May 27, 2020

A Mom’s Memoir – A Means for Coping with a Child’s Addiction

Kathy Pooler releases powerful healing memoir about coping with a child’s addiction 


As a young mother of two, Kathy Pooler thought she and her children were safe from their alcoholic father only to find that addiction had claimed her youngest child, Brian. Alcohol addiction by far, causes the most harm, also dissolving families, marriages, jobs, bank accounts and friendships preventing people from getting help. 


In our two-part interview, I asked Kathy Pooler, retired nurse turned writer, creator of Memoir Writer’s Journeyand her first memoir Ever Faithful to His Lead: My Journey Away from Emotional Abuse, how she managed to write the haunting story she has held onto for months – the emotional journey of parenting her alcoholic son, Brian, six years sober.


Renew: Now that your memoir is out, I’m curious to know if you now understand more clearly your role as an enabler to Brian’s addiction?


Kathy Pooler: Writing definitely helped me to clarify and face the role I played in Brian’s addiction. Of course, I wrote the memoir from a perspective of learning my mistakes. I had to go back to those days when I was functioning “in the dark” enabling my son’s behavior and not acting sooner. I can see now that I was in denial for a long time.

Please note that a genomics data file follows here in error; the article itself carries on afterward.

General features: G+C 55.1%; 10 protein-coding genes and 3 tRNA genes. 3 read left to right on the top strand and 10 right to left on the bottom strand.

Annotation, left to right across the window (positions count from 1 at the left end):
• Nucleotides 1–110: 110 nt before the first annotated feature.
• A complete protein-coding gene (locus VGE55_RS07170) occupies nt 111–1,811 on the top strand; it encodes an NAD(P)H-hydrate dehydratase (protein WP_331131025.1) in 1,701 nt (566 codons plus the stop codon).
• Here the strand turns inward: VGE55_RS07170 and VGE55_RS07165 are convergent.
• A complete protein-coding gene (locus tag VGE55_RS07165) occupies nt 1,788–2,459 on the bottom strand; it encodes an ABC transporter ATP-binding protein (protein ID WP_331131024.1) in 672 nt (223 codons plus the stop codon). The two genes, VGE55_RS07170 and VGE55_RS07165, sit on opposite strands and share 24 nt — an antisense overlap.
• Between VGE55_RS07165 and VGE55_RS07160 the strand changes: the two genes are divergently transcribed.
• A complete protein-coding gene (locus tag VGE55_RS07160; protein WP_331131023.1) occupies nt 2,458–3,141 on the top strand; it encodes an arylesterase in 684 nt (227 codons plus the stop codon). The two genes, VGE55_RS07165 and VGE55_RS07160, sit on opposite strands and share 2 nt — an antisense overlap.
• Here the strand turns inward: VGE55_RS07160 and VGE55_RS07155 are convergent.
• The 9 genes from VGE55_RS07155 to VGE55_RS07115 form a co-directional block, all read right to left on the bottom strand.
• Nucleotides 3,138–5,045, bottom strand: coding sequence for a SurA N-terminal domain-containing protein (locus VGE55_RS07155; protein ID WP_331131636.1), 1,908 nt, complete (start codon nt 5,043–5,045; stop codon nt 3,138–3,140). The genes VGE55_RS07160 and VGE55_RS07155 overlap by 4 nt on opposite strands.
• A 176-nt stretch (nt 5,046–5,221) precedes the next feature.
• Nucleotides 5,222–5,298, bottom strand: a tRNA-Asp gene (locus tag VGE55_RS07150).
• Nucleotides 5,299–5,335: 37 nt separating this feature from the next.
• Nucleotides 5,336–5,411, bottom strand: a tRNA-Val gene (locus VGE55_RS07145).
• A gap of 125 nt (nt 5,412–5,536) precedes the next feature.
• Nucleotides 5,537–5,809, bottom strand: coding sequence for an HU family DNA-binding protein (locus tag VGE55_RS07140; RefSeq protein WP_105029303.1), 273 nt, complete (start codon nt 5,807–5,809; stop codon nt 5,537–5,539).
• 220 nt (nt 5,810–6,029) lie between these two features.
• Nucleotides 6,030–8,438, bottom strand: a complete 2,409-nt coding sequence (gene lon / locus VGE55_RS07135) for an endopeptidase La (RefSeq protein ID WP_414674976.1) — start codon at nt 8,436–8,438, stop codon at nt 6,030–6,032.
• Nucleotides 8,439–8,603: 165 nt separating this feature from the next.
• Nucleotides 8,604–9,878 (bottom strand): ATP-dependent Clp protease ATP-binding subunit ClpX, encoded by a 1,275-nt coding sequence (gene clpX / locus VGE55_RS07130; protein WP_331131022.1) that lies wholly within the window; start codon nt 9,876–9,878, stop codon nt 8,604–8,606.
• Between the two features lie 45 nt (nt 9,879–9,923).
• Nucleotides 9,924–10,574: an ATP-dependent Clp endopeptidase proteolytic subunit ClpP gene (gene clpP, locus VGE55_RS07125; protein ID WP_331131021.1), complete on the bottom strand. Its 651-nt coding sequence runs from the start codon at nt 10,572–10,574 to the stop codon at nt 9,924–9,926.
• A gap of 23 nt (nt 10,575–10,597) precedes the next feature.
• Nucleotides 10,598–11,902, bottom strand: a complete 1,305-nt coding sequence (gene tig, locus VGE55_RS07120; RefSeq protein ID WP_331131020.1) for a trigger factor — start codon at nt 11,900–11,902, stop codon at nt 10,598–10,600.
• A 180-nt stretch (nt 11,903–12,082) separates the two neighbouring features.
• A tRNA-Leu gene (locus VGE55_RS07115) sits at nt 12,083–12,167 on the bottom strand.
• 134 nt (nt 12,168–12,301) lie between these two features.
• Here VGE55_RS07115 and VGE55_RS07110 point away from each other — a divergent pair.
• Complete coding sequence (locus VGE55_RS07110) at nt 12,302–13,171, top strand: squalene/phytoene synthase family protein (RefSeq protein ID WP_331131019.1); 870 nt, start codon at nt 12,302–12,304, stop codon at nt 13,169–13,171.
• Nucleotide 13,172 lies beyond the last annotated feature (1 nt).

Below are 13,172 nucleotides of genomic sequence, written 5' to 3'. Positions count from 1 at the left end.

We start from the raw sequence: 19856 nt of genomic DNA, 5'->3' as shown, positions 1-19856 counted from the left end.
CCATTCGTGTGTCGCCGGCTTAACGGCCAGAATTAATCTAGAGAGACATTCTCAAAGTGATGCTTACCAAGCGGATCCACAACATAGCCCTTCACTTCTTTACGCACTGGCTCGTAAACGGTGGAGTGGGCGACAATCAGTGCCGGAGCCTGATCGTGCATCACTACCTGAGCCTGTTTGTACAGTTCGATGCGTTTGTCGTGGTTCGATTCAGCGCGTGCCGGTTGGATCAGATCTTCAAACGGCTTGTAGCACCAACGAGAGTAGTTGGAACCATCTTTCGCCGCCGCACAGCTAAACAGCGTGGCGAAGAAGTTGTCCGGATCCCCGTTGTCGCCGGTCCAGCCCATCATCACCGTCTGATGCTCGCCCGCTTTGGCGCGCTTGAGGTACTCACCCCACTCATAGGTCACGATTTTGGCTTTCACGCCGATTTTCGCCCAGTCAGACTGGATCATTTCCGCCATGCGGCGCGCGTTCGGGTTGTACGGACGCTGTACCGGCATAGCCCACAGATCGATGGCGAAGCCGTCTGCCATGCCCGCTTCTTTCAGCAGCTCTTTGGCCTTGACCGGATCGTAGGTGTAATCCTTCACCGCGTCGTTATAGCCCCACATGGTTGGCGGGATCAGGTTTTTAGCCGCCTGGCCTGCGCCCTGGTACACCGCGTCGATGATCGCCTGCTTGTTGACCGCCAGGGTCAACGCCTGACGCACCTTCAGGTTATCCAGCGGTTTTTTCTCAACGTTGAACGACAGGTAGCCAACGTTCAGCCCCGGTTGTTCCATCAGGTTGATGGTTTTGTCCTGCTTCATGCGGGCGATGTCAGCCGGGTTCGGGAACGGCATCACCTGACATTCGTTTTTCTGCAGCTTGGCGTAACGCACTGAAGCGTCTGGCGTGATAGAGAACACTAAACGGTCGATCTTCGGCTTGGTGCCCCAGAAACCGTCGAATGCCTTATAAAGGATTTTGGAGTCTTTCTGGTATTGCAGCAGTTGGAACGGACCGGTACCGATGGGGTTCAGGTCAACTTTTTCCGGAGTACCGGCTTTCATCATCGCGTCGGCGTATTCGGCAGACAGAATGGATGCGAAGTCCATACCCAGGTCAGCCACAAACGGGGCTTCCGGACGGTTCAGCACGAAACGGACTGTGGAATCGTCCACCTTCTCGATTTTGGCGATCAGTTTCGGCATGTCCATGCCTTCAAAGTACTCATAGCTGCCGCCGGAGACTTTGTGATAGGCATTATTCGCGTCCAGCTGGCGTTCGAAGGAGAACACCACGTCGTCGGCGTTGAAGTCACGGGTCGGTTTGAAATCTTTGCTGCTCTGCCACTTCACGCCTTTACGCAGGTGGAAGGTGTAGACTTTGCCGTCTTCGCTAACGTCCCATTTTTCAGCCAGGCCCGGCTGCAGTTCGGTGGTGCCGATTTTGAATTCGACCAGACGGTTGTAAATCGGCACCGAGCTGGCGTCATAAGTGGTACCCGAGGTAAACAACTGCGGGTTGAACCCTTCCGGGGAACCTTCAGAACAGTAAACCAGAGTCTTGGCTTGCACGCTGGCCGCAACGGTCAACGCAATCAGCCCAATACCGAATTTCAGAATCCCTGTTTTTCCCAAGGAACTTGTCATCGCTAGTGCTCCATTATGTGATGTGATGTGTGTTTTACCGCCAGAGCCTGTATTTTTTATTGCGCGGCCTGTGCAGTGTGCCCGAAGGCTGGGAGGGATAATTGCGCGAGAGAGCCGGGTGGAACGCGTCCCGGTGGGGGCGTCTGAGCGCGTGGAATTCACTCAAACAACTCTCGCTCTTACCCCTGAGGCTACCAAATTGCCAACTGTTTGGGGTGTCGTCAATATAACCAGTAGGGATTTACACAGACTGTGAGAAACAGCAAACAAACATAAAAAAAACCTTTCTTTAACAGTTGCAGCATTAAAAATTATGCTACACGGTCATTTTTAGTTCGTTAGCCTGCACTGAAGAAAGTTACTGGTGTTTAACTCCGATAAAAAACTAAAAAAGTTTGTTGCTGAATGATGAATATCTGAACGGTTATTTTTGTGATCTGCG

Renew: In a recent blog, you mentioned you waited twenty years to write Just the Way He Walked. Why so long?


KP: I actually started writing vignettes more than twenty years ago as a means of dealing with the situation. During that time, the passion to write this story took hold and I kept writing and sharing my stories with Brian. I had no idea if these vignettes would ever get published as a memoir since I was dependent on Brian’s approval. It took so long because the story needed to unfold and resonate with my targeted audience—parents of addicted children.


Renew: I admire you for having so much patience with Brian. In that same blog post, you mentioned, “I knew my recollections of his drinking behaviors and how they affected me would touch him deeply. I put the manuscript away for months. I also knew that the story had yet to be revealed to either one of us. Is he sober? Will he find sobriety? What is this story?”


KP: In the throes of his active addiction, it was difficult to see the story. I needed time and distance. As the story unfolded, so did my awareness of what I wanted to share. Being connected to my purpose for telling the story—to share my hope with other parents—became my driving force to write it.


Renew: Now that the book is officially out, how do you feel about the writing process you went through? 


KP: First of all, I feel immense gratitude that my son and I both survived our challenges—addiction and cancer. I feel relief that this long haul of writing this story has been accomplished. I feel satisfied that I gave my son the time he needed to accept publishing it. And I’ll admit to being a little nervous about putting out an intimate story into the world. But it feels right, and he thought that it may help others is extremely gratifying.



Thank you so much. Your responses validate the importance of not rushing the writing process especially when an addicted family member is concerned. I love how you emphasize the power of writing a memoir as part of your healing process. Best of luck to you with your memoir!


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